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Petraeus: 'Show me' if Iran has stopped supplying Iraqi insurgents

  • Story Highlights
  • Petraeus: Sectarian fighting could be the biggest long-term challenge for Iraq
  • Top U.S. general says Iran still supplying arms to militias in Iraq
  • He said Tehran must prove it is fulfilling pledges to halt weapons flow
  • Kurdish spokesman: Iran opens one border crossing, is opening other four
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From CNN's Jim Clancy
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FORWARD OPERATING BASE CALDWELL, Iraq (CNN) -- Although America's top general in Iraq called al Qaeda "the wolf closest to the sled," he said sectarian fighting among militias fueled by Iran could be the biggest long-term challenge for Iraq.

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Petraeus says Iran must prove it is no longer supplying weapons to Iraq militias.

"Militias could potentially be the long-term problem for Iraq, if you assume that we can continue to make progress against al Qaeda," Gen. David Petraeus told CNN's Jim Clancy near the Iranian border in Iraq's Diyala province.

Petraeus is in a "show-me mode," waiting to see if Iran honors a pledge to stop the flow of arms, money and training from Iran into Iraq that has helped both Shiite and Sunni militants.

"Al Qaeda remains the wolf closest to the sled, if you will," he said. "The enemy that is always bent on reigniting sectarian violence, causing the most horrific casualties, damaging the infrastructure in the most difficult way. So you cannot lose focus on al Qaeda."

But, Petraeus added, there was "no question" that Iranian arms were ending up in the hands of the Iraqi militias and there was "no debate" that six Iranians detained by the U.S. military in northern Iraq are Iranian Quds force members -- the Iranian unit the United States accuses of training and arming insurgents.

"There's no question, absolutely no question that Iran is providing advanced RPGs [rocket-propelled grenades], RPG 29s," Petraeus said.

"It has provided some shoulder-fired, Stinger-like air-defense missiles. It has provided the explosively formed projectiles and it has provided 244 mm rockets, in addition to mortars, mortar rounds and other small-arms ammunition."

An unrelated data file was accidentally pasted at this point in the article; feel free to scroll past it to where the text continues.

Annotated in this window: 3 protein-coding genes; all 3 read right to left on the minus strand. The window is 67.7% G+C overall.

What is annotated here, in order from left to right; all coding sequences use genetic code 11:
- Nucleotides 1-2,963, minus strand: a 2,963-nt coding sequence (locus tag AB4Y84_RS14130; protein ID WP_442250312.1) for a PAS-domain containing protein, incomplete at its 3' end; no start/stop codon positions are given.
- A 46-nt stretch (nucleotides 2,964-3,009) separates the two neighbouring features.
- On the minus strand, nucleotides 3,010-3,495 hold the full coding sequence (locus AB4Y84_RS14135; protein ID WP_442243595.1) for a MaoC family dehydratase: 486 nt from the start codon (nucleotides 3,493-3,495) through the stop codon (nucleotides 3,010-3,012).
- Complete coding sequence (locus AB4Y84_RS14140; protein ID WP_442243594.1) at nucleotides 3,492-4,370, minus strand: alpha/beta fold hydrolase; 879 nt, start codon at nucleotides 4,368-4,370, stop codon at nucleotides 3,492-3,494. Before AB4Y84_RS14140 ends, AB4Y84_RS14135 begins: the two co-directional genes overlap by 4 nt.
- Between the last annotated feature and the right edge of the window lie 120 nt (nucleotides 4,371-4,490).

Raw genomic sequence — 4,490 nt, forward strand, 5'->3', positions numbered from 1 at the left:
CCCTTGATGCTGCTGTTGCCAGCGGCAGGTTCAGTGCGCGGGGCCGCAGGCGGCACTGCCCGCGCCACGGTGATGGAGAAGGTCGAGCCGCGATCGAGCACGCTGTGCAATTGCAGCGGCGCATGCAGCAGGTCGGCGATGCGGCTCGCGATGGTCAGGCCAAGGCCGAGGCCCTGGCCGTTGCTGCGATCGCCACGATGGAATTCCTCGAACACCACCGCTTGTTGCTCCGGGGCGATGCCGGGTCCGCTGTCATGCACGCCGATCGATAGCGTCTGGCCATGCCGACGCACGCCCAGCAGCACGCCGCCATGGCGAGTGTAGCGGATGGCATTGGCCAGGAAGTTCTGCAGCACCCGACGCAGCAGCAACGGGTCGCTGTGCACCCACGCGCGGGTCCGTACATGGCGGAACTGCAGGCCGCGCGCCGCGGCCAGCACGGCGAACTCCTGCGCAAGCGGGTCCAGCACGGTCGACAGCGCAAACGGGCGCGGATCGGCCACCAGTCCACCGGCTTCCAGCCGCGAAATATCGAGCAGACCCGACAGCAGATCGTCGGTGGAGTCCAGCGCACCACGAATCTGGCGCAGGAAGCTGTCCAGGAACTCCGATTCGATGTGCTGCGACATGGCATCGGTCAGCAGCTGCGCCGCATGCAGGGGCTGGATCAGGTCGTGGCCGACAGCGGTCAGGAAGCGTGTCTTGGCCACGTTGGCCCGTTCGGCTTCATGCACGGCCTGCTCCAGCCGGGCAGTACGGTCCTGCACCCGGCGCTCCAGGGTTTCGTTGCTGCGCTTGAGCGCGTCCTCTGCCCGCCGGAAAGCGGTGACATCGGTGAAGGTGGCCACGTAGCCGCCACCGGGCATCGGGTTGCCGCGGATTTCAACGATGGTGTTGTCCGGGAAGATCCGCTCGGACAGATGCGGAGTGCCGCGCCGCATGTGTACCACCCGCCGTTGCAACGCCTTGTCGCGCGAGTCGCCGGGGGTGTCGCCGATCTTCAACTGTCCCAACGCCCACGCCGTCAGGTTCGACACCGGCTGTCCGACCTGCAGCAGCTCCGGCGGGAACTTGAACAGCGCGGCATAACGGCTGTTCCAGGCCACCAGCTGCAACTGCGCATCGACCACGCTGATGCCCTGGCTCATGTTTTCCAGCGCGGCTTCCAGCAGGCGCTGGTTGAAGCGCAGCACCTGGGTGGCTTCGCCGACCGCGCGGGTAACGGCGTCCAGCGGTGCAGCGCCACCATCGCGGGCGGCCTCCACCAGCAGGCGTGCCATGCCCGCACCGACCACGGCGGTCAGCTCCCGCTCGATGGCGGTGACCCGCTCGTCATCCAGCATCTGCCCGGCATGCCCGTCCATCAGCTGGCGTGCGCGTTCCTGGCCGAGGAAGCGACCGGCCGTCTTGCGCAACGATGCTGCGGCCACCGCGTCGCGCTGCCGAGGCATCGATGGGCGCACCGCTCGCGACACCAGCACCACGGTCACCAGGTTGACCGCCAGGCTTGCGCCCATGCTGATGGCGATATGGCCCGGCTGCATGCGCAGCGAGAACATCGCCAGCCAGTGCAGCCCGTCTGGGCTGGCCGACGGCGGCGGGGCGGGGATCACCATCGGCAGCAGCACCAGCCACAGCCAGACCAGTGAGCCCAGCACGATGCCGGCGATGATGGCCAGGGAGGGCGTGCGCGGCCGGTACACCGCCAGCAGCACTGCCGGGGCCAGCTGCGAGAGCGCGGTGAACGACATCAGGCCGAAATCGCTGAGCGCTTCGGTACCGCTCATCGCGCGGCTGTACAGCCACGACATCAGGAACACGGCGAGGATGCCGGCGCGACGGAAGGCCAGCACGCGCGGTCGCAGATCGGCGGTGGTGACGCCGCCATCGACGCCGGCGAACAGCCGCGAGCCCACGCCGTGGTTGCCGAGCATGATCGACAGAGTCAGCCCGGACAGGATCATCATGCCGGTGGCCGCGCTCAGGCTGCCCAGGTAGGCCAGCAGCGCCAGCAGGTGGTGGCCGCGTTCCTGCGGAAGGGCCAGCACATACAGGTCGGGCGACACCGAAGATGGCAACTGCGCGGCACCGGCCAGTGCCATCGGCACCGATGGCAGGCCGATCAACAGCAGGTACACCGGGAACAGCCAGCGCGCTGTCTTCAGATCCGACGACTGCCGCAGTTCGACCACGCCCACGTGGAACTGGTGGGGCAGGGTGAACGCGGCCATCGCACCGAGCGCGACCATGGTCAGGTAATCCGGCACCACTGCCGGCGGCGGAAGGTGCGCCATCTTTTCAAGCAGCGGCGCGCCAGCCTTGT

Petraeus also said the Iranians "are implicated in the assassination of some governors in the southern provinces."

He said one indication the Quds force controls Iranian policy is that Iran's ambassador to Iraq, Hassan Kazzem Qomi, is a member of the group. Qomi, who has diplomatic immunity, could not immediately be reached for a reaction.

Petraeus said the Iranian ambassador has given his Iraqi counterpart assurances Iran would stop supplying and training Iraqi insurgents.

"They had two sessions," he said. "Numerous Iraqi leaders have gone to Tehran and asked that they stop very, very directly, stop the lethal assistance. There have been sub-ambassadorial meetings as well. And there have been assurances in return actually from Iran to Iraqi leaders and we are waiting to see if those assurances bear fruit or not, frankly.

"We are very much in the 'show-me' mode right now. We would love to see that."

Petraeus reiterated that Iranians detained by the United States recently in northern Iraq are Quds Force members. One of them was arrested recently in Sulaimaniya, Iraq, and five others were arrested in Irbil.

The U.S. military has intercepted caches of explosively formed projectiles -- a more sophisticated and powerful type of roadside bomb -- and other weapons from Iran in recent months, but Petraeus said stopping the regular flow of arms to the militias is a challenge.

Meanwhile Sunday, Iran reopened one of five entry points with Iraq's Kurdish region, and was in the process of reopening the other four, a Kurdish regional spokesman told CNN.

Hajj Umran, a border entry near Sulaimaniya had been reopened, and Iran will likely open the others -- one in Irbil, another in Sulaimaniya and two others in Khanaqin -- on Monday, said Kurdistan Regional Government spokesman Jamal Abdullah.

Iran closed its border with the Iraqi region nearly two weeks ago to protest the U.S. military's incarceration of an Iranian arrested in Sulaimaniya on September 20.

The U.S. military maintains Mahmoody Farhadi was arrested in the northern Iraqi city while posing as a businessman with a trade delegation and was in charge of Zafar Command, which is one of three units of the Ramazan Corps of Iran's Islamic Revolutionary Guard Corps - Quds Force.

The decision to reopen the entry points followed talks in recent days between the Iranian government and a delegation from Kurdistan Regional Government -- which traveled to Tehran on Thursday, KRG spokesman Jamal Abdullah said.

Abdullah said the KRG was involved in talks with Iran to resolve border issues prior to Farhadi's arrest.

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Iraqi President Jalal Talabani blasted the United States for the arrest, saying Farhadi is a civil servant who was on an official trade mission in the region.

The other border points between the two countries remained open during the nearly two weeks Iran closed its border with the Kurdish region. E-mail to a friend E-mail to a friend

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